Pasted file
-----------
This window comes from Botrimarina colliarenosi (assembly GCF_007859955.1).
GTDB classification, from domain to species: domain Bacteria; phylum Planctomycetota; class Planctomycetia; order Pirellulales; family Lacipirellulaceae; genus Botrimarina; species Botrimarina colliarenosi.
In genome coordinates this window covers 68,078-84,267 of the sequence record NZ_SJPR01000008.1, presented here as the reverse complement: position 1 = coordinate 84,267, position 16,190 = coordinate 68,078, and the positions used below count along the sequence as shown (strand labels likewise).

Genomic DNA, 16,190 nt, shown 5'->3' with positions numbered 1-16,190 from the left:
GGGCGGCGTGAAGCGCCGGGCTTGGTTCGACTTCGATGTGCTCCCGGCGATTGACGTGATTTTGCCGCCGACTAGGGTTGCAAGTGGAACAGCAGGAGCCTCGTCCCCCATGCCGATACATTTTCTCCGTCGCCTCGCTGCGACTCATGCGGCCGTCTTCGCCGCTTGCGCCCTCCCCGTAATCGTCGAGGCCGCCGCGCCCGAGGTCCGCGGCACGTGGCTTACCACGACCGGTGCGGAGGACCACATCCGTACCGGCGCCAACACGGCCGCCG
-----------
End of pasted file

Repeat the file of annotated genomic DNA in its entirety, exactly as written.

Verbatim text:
This window comes from Botrimarina colliarenosi (assembly GCF_007859955.1).
GTDB classification, from domain to species: domain Bacteria; phylum Planctomycetota; class Planctomycetia; order Pirellulales; family Lacipirellulaceae; genus Botrimarina; species Botrimarina colliarenosi.
In genome coordinates this window covers 68,078-84,267 of the sequence record NZ_SJPR01000008.1, presented here as the reverse complement: position 1 = coordinate 84,267, position 16,190 = coordinate 68,078, and the positions used below count along the sequence as shown (strand labels likewise).

Genomic DNA, 16,190 nt, shown 5'->3' with positions numbered 1-16,190 from the left:
GGGCGGCGTGAAGCGCCGGGCTTGGTTCGACTTCGATGTGCTCCCGGCGATTGACGTGATTTTGCCGCCGACTAGGGTTGCAAGTGGAACAGCAGGAGCCTCGTCCCCCATGCCGATACATTTTCTCCGTCGCCTCGCTGCGACTCATGCGGCCGTCTTCGCCGCTTGCGCCCTCCCCGTAATCGTCGAGGCCGCCGCGCCCGAGGTCCGCGGCACGTGGCTTACCACGACCGGTGCGGAGGACCACATCCGTACCGGCGCCAACACGGCCGCCG